Magnetic memories on the right track
Computer hard drives store data by writing magnetic information onto their surfaces. In the future, magnetic effects may also be used to improve active memory in computers, potentially eliminating the need to 'boot up' a computer. One way to achieve this is through a memory technology known as STT-MRAM that utilizes information stored in a pair of thin magnetic layers.
By performing calculations, Chee Kwan Gan and colleagues from the A*STAR Institute of High Performance Computing have proposed ways to improve STT-MRAM memory through identifying design options for achieving faster switching speeds, and hence faster data write times.
In STT-MRAM devices, the relative orientation of the magnetic fields in the two thin layers determines the electrical resistance experienced by a current flowing through the device. If the magnetizations of both layers are aligned in the same direction, then the electrical resistance will be lower than when the layers have different magnetic alignments.
Switching the device between different magnetic states—which corresponds to writing information into the memory—is achieved by electrons whose magnetic property, the spin, is aligned in one direction. Collectively, these electrons are able to change the direction of the magnetization in one of the layers. The time it takes to switch the magnetic direction depends on several factors, including the initial relative orientation of the magnetic fields in the two layers. The magnetization of the switched layer can follow various complex paths during the switching process (see image).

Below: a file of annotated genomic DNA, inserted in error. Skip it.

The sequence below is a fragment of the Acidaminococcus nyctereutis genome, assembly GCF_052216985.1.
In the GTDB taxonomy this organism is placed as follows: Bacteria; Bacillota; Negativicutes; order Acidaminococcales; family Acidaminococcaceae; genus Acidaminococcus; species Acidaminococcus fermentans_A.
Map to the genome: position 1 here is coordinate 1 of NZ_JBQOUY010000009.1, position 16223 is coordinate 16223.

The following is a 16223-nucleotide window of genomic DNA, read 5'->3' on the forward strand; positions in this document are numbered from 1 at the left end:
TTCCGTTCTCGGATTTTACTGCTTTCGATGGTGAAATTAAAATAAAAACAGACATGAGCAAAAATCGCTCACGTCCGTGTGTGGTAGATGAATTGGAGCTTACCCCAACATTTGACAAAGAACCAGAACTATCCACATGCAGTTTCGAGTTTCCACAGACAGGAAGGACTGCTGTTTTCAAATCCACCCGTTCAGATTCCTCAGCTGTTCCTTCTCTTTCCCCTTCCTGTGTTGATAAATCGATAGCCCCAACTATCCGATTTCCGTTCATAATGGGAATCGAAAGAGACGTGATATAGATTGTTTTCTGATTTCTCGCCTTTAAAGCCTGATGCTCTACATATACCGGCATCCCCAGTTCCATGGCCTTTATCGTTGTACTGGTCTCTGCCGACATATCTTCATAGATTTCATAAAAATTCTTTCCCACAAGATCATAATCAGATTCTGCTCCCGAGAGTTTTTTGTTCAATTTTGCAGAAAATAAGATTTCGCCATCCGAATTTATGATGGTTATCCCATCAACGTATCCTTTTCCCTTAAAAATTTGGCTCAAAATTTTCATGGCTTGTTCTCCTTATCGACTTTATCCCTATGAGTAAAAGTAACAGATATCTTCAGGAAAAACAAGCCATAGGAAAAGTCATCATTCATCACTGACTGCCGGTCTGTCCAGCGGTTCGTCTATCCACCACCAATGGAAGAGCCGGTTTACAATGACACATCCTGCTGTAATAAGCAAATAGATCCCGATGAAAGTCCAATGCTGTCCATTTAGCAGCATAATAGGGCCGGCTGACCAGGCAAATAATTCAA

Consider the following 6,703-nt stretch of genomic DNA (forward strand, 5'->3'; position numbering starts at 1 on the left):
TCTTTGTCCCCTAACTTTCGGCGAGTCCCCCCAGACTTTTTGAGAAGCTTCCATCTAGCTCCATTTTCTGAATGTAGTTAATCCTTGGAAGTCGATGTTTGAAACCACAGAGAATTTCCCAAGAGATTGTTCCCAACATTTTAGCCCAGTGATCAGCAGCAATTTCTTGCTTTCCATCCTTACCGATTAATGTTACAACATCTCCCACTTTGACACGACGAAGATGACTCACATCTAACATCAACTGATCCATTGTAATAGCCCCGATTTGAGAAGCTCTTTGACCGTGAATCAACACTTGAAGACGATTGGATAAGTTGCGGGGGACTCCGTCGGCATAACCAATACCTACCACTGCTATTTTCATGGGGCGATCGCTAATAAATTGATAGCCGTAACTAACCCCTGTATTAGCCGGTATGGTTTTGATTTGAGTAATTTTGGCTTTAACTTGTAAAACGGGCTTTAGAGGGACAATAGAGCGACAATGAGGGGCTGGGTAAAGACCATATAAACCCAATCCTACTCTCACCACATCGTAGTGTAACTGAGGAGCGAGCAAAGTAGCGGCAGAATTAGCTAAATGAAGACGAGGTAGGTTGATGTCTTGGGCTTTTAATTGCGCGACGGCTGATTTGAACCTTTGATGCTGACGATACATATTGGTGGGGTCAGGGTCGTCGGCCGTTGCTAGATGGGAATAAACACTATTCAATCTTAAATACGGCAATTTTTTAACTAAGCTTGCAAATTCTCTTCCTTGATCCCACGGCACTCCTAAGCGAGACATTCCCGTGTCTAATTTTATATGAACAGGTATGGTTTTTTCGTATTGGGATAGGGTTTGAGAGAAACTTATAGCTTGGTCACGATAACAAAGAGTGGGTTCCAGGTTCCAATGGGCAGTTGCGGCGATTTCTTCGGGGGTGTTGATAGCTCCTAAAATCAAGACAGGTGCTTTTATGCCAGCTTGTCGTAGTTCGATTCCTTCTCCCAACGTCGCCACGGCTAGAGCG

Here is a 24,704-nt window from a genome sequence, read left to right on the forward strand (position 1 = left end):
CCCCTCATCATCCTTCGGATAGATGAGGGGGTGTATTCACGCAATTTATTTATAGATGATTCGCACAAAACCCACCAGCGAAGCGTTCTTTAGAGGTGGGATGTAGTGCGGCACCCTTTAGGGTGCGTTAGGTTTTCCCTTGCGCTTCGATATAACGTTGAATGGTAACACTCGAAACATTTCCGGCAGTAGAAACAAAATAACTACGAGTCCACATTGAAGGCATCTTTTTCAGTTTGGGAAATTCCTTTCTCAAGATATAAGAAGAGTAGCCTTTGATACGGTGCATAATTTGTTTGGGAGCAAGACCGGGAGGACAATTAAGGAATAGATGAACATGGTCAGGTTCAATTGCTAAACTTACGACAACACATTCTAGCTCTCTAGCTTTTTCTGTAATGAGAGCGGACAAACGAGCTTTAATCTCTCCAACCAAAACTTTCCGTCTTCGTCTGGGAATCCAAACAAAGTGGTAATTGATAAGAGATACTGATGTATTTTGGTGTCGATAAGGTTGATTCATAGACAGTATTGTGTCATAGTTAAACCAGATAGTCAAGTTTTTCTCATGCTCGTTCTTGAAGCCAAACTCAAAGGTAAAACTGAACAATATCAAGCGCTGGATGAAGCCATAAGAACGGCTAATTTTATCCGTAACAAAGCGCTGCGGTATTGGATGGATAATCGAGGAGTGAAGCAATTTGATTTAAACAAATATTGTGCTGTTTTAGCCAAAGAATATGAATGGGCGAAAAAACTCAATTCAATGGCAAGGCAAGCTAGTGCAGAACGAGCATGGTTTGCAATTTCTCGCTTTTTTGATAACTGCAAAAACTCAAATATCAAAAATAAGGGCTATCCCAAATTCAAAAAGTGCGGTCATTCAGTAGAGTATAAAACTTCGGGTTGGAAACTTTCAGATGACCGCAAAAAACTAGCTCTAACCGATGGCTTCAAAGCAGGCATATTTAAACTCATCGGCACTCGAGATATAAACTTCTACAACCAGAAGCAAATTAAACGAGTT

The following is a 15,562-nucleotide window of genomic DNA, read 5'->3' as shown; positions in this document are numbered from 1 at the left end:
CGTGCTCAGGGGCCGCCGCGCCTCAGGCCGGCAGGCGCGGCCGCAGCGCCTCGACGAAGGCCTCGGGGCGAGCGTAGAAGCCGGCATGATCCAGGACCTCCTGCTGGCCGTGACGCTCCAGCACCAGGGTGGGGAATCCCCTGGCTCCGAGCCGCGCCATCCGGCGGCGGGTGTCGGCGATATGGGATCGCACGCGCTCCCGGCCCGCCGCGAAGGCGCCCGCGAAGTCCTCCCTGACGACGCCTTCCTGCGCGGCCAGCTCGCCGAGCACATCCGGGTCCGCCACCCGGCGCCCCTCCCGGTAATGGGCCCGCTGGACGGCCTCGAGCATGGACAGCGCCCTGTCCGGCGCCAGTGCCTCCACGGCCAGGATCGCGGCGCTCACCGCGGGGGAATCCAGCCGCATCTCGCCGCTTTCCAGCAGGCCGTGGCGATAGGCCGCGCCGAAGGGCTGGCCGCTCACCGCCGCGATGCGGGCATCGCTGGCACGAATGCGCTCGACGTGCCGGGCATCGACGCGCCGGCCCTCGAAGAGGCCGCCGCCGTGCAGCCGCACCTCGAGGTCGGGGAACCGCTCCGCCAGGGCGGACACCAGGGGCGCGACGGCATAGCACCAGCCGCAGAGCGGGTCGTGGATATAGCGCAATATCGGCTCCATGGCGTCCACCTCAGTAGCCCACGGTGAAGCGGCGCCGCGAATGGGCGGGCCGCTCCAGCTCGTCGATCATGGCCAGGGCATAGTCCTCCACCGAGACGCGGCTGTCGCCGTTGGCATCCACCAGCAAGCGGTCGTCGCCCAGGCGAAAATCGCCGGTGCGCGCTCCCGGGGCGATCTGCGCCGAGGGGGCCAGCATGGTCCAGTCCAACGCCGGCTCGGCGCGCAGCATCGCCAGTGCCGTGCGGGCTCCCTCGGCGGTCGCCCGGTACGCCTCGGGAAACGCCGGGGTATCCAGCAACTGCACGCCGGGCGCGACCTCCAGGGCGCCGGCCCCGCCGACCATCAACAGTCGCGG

In previous experiments, the switching process was found to depend on two parameters. Using their computational model, the researchers could focus on one parameter—the less-studied 'field-like' term—that accounts for the relative orientation of the magnetic fields in both layers. The strength of this term depends on various factors, such as the device geometry and the materials used.
The calculations by the researchers show that, for devices with a strong field-like term, there is greater potential to reduce switching times than for devices in which the field-like term is negligible. Gan explains that this discovery will assist the development of improved STT-MRAM devices. "Our findings will motivate experimentalists to fabricate devices with strong field-like terms," says Gan.
Furthermore, a better understanding of the origin of the field-like term is needed, adds Gan. "Although the effect of the field-like term has been confirmed experimentally and investigated in this work through simulations, it is important to understand its physical origins in order to improve material design."